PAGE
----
A World War I British Army patrol is crossing the Mesopotomian desert when their commanding officer, the only one who knows their destination is killed by the bullet of unseen bandits. The patrol's sergeant keeps them heading north on the assumption that they will hit their brigade. They stop for the night at an oasis and awake the next morning to find their horses stolen, their sentry dead, the oasis surrounded and survival difficult.Written by
Erik Gregersen <firstname.lastname@example.org>
Hale shows a picture of his baby and says he's two months old. Brown and Morelli both furrow their brows, obviously counting the time they've been in Mesopotamia. By their expressions, they don't think the baby is really Hale's. See more »
The plan is to head toward the river at night, but it is still daylight when the men start out. See more »
[after telling the Sergeant that Brown has left]
He wrote something in my Bible... for you.
Deserted, hunh? Insubordinate swine! Bilged out! Left us like a rat when we needed every man! Why didn't you tell me? You're a party to this, you know! Well, get your rifle and get out of here. You take his place.
[With a crazed look in his eyes]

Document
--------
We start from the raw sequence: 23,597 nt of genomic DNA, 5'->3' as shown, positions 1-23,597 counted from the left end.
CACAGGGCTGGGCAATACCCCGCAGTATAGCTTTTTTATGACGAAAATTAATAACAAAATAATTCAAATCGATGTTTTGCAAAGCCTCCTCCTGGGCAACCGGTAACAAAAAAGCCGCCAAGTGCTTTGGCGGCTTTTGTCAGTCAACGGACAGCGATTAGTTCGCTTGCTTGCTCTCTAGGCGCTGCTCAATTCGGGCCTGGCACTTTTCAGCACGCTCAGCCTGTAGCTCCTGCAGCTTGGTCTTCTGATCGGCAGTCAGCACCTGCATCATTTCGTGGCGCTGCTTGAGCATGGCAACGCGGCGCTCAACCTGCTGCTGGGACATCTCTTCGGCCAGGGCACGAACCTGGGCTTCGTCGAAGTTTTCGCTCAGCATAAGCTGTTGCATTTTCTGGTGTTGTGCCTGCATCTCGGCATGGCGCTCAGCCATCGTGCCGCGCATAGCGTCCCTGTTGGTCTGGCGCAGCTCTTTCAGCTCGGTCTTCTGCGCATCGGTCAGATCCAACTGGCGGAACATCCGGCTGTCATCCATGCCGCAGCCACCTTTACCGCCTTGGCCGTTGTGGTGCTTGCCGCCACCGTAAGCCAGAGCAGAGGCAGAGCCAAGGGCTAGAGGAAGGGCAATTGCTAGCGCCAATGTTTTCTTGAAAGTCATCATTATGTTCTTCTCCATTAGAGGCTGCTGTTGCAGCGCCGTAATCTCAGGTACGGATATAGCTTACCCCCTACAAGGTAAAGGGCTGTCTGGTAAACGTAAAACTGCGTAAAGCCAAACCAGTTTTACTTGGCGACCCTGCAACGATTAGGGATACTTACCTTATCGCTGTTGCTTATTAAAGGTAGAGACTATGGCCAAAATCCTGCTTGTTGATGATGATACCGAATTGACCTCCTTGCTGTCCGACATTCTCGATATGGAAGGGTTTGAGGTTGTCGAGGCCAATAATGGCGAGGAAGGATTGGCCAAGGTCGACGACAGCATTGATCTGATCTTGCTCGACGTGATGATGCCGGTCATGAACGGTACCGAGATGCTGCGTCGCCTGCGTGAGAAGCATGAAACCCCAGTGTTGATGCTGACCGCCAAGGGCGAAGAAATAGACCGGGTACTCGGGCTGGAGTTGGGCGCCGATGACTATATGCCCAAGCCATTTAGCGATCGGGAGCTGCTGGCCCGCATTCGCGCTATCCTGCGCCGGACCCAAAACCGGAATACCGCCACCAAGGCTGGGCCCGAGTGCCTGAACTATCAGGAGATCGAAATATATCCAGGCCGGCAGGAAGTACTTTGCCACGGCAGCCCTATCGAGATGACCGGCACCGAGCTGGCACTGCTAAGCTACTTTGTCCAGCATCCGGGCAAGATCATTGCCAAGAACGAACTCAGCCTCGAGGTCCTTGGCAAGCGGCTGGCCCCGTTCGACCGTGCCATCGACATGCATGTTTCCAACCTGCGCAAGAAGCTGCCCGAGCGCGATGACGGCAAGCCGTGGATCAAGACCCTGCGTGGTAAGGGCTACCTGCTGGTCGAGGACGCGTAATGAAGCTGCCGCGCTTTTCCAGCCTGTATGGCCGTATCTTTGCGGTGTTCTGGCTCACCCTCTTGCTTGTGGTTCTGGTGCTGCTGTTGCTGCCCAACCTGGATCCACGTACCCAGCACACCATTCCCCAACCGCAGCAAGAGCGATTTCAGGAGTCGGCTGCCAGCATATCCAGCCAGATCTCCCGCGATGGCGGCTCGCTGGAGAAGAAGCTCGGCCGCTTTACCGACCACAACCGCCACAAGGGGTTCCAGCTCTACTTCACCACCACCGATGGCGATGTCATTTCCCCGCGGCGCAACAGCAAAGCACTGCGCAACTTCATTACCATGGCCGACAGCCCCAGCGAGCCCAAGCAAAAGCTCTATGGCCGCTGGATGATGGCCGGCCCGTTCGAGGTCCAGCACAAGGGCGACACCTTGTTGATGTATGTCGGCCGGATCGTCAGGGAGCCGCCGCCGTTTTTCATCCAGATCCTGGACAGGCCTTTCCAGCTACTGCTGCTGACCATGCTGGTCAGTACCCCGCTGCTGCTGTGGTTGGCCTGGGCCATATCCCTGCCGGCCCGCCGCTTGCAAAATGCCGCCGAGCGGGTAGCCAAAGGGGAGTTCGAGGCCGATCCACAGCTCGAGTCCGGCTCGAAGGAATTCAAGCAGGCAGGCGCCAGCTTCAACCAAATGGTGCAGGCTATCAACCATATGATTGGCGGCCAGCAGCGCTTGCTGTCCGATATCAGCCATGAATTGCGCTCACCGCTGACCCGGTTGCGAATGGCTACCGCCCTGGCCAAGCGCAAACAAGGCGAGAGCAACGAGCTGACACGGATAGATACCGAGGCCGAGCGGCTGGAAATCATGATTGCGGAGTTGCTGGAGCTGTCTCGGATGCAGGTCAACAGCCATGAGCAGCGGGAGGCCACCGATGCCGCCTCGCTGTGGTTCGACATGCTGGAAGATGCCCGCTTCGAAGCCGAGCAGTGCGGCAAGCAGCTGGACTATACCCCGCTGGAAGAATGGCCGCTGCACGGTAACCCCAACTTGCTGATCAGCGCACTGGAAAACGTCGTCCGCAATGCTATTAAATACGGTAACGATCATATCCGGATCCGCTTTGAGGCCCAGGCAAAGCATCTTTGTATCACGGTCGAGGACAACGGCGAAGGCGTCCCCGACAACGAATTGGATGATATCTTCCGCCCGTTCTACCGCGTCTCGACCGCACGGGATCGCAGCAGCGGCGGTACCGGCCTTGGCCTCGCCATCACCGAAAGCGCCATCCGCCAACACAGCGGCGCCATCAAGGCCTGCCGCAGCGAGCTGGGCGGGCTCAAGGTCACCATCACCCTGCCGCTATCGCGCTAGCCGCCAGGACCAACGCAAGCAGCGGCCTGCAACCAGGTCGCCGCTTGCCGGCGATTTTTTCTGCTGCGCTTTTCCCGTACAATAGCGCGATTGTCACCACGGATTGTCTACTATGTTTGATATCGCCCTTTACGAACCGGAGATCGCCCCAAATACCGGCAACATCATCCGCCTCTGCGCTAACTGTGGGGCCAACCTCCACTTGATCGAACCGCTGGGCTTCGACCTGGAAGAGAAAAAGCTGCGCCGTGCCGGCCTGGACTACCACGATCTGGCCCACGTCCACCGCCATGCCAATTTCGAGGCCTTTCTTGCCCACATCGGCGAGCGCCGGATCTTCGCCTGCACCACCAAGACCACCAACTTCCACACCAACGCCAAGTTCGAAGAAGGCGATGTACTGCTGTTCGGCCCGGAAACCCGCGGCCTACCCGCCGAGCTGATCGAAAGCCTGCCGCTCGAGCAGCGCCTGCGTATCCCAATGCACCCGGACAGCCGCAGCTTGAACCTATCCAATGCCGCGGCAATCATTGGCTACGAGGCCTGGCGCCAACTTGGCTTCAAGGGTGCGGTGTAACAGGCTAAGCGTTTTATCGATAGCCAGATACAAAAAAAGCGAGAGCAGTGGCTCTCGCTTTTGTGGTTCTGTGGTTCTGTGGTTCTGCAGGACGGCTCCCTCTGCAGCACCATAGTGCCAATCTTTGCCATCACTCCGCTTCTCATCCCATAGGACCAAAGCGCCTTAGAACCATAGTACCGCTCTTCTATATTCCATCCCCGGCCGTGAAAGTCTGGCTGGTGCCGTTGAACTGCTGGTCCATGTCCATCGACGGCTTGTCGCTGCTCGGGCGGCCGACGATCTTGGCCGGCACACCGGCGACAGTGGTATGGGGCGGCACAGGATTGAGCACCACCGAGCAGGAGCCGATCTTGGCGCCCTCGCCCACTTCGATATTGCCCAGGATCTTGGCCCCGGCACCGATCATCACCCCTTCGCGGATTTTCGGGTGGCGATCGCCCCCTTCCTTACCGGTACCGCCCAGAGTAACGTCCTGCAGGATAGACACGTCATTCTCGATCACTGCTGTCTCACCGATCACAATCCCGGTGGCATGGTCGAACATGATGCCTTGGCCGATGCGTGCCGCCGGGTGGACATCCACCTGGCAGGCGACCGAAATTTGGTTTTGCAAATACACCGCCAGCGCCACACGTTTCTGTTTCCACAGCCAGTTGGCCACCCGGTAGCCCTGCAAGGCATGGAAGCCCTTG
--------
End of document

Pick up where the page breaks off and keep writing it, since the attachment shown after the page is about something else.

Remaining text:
Yes, Yes, that's it, Sergeant! Yes!
[Reading Brown's note]
'Sorry, Sergeant, but Quincannon was right. He knocked one off for Jock. I'll get another for Matlow. ...
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There is a short version of the film, with a running time of 66 minutes, prepared for a 1949 reissue. See more »
Auld Lang Syne
Traditional Scottish 17th century music
Played in the score at the end See more »
Despite some flaws, the film still delivers an emotional feeling of helplessness.
John Ford's critically acclaimed film has lost some of its punch, but still delivers an emotional feeling of helplessness, as the lost patrol is menaced by unseen Arabs, and are picked off one by one until few are left. That feeling is reinforced when a rescue airplane lands and the pilot, unaware of the danger, cavalierly walks toward the men, who try to signal him to take cover. But there are bit too many dead spots between the action sequences. And Boris Karloff tends to overact his religious fanatic role, which got on everyone's nerve, including mine. Still, the film is beautifully photographed and has a good Max Steiner score.
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